The problem of Evil - Augustine, Irenaeus and Hick

HideShow resource information

AUGUSTINIAN THEODICY 

- Augustine argued that the Bible shows tha God is wholly good and that in Genesis 1, he is described as creating the world perfectly good and free from defect.

- Evil is not a thing or substance and therefore God did not create it. Evil is the going wrong of something good. Augustine termed this as a 'privation of good' - which came not from God, but from freewill. As a consequence, the state of perfection was ruined by human sin.

- Natural evil came through the loss of order in nature and moral evil came from the knowledge of good and evil, which humans discovered through their disobedience. 

- Augustine said that both forms of evil are punishments and humans have brought suffering on themselves so God is justified in not removing it; all humans were seminally present in Adam and Eve at the time of sin.

- God is presented as omnibenevolent (all-loving) because if he was just, then everyone would receive their rightful punishment in hell.

- It is soul-deciding: humanities fate is decided on the basis of Adam and Eve's sin and individual's response to God's offer of salvation.

Strenghts: 

- Removes the responsibility of suffering from God. God did not create evil as it is a privation.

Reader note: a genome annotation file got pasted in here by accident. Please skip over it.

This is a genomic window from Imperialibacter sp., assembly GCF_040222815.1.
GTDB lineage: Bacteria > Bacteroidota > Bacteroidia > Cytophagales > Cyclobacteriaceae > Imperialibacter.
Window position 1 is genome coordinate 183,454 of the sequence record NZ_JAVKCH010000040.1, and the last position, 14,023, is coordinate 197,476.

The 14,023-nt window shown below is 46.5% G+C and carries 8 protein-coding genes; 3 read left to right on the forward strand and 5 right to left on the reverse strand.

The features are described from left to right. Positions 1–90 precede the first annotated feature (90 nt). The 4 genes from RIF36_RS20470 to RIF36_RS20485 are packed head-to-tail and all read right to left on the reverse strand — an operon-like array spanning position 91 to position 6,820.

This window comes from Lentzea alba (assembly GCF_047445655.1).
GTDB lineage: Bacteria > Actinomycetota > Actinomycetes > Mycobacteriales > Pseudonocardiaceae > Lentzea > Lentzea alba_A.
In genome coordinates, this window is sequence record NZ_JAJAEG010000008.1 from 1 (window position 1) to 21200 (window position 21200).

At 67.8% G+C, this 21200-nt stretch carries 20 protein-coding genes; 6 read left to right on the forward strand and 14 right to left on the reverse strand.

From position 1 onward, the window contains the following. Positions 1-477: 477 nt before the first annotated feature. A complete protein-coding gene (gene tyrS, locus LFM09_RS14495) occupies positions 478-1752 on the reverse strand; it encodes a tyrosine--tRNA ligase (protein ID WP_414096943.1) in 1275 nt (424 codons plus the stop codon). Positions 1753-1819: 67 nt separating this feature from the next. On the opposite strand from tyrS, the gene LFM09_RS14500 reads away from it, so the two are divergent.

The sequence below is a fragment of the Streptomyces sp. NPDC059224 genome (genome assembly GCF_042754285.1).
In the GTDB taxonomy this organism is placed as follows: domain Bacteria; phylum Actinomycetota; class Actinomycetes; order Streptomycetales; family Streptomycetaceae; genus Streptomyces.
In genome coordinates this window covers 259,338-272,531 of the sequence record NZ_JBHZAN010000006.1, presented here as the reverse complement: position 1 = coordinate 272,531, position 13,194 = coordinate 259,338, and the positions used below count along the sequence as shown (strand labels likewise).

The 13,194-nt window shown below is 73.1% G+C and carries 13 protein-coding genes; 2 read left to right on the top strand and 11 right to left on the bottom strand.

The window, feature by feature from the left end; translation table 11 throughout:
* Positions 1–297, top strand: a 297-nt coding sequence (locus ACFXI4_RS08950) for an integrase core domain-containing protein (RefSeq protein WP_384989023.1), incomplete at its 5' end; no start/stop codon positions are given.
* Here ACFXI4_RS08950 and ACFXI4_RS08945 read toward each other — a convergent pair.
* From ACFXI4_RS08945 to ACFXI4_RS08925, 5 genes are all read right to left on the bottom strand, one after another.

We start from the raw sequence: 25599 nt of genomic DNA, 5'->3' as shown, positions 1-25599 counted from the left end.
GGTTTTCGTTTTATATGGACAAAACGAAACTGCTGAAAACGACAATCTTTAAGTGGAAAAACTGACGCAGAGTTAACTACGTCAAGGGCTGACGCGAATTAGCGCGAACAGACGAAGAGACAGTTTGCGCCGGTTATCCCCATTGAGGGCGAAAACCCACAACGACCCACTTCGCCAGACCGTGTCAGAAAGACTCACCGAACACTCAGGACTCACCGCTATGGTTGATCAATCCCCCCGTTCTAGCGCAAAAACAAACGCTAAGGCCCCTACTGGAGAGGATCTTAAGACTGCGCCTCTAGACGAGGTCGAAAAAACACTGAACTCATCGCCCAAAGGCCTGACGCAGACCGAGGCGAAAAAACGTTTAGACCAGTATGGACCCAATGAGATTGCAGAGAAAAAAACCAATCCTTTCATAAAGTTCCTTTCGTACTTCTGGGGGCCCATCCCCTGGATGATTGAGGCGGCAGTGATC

- A classic theistic response to the problem of evil ad is consistent with classical theistic belief.

- If humans are responsible for suffering then suffering is a punishment and God is justified in not removing it.

- It explains both moral and natural evil. Moral evil is a result of freewill and natural evil is a result of the disorder brought about by 'the fall'.

Weaknesses: 

-  Main critics = Schleiermacher. Schleiermacher suggested the theodicy was logically flawed: he said it was a contradiction to say that a perfectly created world had gone wrong, since it would mean that evil had created itself out of nothing (ex nihilo) which is logically impossible. Either the world was not perfect to start with or God made it go wrong. 

- If the world was perfect and there was no knowledge of good and evil, how could there be freedom to disobey God?

- This accout of creation is contrary to the theory of evolution.

- The view that everyone was seminally present in Adam and Eve

Comments

No comments have yet been made

Similar Religious Studies resources:

See all Religious Studies resources »See all Philosophy resources »